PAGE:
As Ohio lawmakers push to reform the state’s medical marijuana system, business leaders within that system are gearing up to block the effort. They contend that easing the entry of new producers could overwhelm the market and threaten the industry’s viability overall.
Huffman and his co-sponsor, Sen. Kirk Schuring, R-Canton, argue the existing medical marijuana program is failing.
“There’s approximately 324,000 Ohioans who are registered, but only about 160,000 are actually using the program," Schuring explained after a committee hearing in February.
“To me, that speaks volumes,” he said.
In a bid to address those perceived shortcomings, SB 9 would give doctors greater latitude to write recommendations, and it would throw open the doors to more marijuana businesses. The measure directs regulators to award dispensary licenses within 90 days to reach a target of one dispensary per 1,000 patients.
“What this is going to do is it’s going to cause a cannibalization within the market where there’s not enough market and not enough patients," he said.
Close acknowledged prices are higher in Ohio than Michigan, but argued Michigan faces far less regulation. He added that Ohio’s prices are lower than other neighbors like Pennsylvania.
Riviera Creek is a large medical marijuana cultivator and processor in Youngstown. CEO Daniel Kessler contended there’s no shortage of supply in Ohio’s marijuana market. He said Riviera is already holding back hundreds of pounds it can’t sell.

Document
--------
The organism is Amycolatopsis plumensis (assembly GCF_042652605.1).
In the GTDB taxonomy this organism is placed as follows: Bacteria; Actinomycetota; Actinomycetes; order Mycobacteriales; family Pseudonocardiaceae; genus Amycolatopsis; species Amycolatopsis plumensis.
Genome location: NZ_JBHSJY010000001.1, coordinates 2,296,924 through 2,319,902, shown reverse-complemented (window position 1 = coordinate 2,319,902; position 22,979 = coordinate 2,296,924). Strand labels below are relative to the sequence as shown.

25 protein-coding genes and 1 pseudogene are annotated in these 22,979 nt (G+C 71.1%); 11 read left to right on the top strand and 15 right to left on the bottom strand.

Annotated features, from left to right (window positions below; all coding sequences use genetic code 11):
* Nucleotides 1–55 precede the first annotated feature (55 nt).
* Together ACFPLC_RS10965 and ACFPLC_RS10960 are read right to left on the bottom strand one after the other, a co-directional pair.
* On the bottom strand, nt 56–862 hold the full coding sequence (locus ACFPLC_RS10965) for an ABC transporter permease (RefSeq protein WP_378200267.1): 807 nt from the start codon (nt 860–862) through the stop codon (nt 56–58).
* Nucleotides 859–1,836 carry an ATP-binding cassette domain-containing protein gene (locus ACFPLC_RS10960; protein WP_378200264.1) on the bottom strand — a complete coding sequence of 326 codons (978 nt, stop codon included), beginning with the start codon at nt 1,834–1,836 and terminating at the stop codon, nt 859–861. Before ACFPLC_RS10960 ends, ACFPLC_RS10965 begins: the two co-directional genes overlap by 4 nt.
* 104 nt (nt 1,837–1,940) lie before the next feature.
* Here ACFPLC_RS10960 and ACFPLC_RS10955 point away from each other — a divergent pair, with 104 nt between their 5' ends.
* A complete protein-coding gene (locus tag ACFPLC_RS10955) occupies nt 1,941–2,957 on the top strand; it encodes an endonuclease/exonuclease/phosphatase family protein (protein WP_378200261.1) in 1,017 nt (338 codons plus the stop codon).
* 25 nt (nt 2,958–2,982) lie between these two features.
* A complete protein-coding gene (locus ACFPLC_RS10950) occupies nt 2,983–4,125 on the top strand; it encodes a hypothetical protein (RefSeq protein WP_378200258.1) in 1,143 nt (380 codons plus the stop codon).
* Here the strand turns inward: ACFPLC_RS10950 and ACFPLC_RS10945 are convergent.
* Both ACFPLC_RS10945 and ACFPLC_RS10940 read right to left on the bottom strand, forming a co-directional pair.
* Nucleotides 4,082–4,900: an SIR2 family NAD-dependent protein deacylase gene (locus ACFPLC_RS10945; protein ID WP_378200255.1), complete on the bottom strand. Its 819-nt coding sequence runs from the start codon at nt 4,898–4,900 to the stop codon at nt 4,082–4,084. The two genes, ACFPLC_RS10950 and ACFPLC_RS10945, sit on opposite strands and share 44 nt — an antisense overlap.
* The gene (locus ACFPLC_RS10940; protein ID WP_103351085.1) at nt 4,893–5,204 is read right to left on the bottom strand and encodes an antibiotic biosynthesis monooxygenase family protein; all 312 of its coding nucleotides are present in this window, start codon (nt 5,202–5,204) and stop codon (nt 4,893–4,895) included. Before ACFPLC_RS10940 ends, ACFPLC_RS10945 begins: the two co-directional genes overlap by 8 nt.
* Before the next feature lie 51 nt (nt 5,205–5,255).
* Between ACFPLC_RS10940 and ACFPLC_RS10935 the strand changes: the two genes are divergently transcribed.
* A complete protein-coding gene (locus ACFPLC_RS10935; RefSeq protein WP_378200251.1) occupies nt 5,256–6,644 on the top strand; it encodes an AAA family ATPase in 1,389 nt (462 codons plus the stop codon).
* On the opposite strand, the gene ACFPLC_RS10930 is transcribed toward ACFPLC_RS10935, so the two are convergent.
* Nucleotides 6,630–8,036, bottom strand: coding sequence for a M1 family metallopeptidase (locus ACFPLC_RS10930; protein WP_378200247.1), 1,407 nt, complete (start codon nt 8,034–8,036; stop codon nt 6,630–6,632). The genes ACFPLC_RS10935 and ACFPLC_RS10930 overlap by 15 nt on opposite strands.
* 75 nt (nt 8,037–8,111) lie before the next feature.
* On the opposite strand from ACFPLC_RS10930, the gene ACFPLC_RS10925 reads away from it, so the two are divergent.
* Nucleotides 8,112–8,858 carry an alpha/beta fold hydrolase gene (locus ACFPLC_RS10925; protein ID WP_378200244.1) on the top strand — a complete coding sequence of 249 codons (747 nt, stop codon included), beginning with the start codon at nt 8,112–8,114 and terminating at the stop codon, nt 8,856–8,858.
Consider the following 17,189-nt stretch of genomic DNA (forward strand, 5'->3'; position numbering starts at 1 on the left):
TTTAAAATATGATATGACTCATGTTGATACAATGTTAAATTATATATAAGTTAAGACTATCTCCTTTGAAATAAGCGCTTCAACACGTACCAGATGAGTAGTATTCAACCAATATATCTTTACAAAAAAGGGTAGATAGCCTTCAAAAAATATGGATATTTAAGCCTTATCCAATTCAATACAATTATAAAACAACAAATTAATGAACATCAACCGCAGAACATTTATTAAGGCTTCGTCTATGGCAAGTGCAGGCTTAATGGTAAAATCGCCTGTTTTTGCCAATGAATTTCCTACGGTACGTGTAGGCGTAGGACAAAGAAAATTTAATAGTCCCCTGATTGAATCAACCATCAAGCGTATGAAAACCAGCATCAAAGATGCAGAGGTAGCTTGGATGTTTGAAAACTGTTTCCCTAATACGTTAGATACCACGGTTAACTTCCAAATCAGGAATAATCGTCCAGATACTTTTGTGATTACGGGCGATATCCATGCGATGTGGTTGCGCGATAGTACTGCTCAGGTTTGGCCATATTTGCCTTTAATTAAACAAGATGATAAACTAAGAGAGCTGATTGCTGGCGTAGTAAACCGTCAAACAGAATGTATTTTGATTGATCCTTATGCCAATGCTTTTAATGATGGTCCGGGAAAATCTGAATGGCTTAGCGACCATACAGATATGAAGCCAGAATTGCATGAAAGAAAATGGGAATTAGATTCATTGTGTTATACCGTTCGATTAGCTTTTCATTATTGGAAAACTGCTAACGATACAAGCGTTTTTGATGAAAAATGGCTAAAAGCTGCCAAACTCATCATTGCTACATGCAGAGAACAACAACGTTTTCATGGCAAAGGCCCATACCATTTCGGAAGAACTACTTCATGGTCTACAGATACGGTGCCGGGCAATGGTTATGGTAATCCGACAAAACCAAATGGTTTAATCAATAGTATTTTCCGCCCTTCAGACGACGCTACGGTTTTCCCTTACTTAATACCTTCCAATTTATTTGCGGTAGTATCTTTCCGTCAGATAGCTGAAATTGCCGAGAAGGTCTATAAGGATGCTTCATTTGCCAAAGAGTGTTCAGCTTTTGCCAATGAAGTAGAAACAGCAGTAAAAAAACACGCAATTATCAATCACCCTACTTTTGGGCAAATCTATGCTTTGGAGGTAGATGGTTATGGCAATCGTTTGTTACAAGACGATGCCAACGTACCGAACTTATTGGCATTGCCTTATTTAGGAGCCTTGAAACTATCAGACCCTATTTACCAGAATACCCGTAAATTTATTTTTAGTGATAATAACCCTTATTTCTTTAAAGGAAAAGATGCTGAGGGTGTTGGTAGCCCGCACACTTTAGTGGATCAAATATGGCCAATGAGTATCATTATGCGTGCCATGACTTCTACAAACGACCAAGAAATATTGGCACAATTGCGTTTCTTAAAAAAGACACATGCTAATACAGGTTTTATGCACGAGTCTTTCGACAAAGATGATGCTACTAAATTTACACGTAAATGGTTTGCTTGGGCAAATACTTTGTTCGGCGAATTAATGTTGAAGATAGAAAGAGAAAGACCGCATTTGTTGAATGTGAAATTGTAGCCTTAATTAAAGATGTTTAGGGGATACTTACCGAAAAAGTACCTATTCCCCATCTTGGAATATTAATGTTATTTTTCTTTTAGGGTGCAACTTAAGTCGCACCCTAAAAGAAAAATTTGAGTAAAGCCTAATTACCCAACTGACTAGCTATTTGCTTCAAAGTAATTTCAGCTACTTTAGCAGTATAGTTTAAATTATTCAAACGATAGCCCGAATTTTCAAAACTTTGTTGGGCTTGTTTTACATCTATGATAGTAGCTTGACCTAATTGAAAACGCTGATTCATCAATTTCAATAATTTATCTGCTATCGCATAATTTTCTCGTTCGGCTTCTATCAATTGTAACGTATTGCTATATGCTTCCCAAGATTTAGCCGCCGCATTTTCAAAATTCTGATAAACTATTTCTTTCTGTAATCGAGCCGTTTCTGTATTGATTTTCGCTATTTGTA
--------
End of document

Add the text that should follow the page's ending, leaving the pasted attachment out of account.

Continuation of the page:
Kessler argued that sort of diversion has occurred in other states with oversupplied markets.
Peg Hollenbeck who founded Columbus-based processor BeneLeaves cut right to the chase.
Meanwhile, coalition members declined to weigh in on the recreational marijuana measure that could be on the ballot this fall. That proposal would create a statute legalizing marijuana use for anyone 21 or older. It would also allow home cultivation with a limit of six plants per person or 12 per household.
Close acknowledged the market isn’t perfect, and they’d welcome changes like including anxiety, insomnia and depression among the qualifying conditions. The current language includes a “physician’s discretion” catchall that would likely cover those ailments.
This story was originally published by the Ohio Capital Journal and republished here with permission.
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